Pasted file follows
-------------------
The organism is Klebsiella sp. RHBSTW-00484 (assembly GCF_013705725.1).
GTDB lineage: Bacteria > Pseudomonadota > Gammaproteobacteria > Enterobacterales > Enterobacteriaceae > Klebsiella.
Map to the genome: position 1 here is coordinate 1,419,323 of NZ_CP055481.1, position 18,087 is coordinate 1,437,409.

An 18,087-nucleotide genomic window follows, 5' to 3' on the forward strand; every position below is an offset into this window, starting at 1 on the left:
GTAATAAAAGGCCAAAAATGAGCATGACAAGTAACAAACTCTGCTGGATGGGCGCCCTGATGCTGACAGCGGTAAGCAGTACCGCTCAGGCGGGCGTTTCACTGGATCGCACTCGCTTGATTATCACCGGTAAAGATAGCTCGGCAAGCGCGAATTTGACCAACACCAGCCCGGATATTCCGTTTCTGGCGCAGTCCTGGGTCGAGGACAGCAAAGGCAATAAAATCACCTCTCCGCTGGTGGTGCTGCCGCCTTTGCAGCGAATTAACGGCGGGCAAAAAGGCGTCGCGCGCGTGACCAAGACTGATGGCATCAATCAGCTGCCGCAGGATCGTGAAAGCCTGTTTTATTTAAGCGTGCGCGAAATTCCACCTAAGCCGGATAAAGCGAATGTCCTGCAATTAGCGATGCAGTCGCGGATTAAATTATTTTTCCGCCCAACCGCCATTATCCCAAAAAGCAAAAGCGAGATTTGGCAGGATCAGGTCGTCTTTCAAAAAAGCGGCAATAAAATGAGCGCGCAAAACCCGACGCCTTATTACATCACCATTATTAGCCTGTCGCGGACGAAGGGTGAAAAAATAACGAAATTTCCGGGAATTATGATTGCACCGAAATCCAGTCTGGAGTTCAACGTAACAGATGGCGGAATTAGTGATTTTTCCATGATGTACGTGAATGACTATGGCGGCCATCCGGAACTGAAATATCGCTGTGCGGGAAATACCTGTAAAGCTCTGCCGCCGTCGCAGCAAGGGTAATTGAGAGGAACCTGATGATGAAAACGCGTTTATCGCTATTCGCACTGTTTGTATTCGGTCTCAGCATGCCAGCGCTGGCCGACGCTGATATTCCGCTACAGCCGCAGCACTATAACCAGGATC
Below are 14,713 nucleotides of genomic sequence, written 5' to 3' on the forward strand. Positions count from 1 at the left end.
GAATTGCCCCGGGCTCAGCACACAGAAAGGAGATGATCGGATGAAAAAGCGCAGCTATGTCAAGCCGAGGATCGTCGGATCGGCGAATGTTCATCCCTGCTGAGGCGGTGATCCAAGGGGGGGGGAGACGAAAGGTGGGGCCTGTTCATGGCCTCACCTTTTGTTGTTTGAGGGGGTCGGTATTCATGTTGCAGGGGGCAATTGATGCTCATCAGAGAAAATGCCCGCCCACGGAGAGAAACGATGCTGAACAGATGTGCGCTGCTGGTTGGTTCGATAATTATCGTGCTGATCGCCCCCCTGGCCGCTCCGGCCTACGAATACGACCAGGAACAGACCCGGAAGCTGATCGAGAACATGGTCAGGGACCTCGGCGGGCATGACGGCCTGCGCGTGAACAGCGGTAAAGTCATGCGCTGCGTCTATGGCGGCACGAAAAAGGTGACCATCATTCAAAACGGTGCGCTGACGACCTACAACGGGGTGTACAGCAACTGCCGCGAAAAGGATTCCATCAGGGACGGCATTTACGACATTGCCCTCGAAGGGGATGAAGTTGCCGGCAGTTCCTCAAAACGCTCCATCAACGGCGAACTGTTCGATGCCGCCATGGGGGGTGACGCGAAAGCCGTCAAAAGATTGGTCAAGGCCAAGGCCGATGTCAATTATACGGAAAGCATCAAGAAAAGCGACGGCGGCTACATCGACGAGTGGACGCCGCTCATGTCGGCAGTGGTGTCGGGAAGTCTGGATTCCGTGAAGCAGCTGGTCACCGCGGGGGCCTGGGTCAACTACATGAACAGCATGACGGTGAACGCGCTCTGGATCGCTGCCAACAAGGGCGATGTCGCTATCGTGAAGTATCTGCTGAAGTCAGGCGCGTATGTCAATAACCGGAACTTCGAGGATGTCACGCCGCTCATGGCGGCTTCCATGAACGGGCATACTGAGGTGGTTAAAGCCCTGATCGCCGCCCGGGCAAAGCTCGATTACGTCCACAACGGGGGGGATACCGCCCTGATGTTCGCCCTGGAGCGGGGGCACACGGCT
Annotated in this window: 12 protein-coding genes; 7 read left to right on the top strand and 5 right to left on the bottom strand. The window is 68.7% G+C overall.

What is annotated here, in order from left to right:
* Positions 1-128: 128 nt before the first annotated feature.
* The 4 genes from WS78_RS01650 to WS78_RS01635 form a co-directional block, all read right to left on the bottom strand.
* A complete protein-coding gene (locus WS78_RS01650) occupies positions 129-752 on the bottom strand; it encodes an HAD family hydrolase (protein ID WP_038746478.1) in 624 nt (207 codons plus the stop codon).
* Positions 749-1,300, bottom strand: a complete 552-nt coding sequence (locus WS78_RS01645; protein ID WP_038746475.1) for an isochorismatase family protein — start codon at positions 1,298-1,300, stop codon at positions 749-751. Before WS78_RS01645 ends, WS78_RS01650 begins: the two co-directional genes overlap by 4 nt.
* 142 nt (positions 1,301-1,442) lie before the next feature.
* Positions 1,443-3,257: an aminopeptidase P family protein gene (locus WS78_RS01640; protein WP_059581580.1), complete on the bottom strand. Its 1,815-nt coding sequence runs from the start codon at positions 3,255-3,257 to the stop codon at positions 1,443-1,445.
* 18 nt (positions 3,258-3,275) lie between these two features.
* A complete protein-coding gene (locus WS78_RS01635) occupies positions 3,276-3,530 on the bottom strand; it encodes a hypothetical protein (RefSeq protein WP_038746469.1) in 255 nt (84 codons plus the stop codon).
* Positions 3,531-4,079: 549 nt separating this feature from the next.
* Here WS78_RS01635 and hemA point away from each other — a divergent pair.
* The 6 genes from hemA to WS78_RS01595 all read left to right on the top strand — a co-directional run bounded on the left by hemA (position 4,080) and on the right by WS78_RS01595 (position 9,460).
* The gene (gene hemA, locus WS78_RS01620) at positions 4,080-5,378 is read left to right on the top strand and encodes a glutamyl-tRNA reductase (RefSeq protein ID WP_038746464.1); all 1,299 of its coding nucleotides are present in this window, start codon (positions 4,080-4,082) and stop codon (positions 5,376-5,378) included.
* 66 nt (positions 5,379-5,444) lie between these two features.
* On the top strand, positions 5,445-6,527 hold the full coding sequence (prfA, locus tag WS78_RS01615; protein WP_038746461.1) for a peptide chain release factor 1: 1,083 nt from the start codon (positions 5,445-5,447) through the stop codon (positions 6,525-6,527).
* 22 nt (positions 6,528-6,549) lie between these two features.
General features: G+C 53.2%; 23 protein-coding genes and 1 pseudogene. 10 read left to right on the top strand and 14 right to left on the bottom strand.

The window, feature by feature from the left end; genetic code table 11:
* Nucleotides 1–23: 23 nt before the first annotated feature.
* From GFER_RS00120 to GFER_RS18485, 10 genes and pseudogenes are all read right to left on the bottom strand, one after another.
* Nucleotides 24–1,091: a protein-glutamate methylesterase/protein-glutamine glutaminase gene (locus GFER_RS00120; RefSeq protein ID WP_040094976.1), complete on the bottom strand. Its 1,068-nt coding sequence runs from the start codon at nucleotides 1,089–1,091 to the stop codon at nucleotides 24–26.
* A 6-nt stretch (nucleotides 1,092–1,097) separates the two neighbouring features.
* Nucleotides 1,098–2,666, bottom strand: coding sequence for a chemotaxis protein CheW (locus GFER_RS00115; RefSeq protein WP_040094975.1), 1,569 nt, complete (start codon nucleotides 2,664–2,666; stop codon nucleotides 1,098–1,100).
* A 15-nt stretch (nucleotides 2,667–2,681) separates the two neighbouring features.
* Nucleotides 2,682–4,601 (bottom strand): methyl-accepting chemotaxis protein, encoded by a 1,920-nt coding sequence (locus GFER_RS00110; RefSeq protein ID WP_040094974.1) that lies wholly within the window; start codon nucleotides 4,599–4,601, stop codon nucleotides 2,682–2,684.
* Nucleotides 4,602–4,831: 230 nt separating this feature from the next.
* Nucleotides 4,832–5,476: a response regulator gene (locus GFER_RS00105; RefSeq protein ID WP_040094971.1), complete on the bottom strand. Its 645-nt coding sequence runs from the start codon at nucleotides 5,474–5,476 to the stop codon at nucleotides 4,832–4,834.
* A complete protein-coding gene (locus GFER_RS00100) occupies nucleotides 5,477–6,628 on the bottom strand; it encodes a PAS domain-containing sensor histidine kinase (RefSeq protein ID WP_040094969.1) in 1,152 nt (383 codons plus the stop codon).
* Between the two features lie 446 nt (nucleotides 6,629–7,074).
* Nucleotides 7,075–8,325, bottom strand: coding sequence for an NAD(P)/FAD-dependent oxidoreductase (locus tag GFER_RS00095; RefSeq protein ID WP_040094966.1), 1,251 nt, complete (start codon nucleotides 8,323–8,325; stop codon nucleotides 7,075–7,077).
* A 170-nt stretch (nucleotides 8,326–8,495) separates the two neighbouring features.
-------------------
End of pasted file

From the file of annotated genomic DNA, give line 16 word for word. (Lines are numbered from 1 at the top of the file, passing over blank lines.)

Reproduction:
* 18 nt (positions 3,258-3,275) lie between these two features.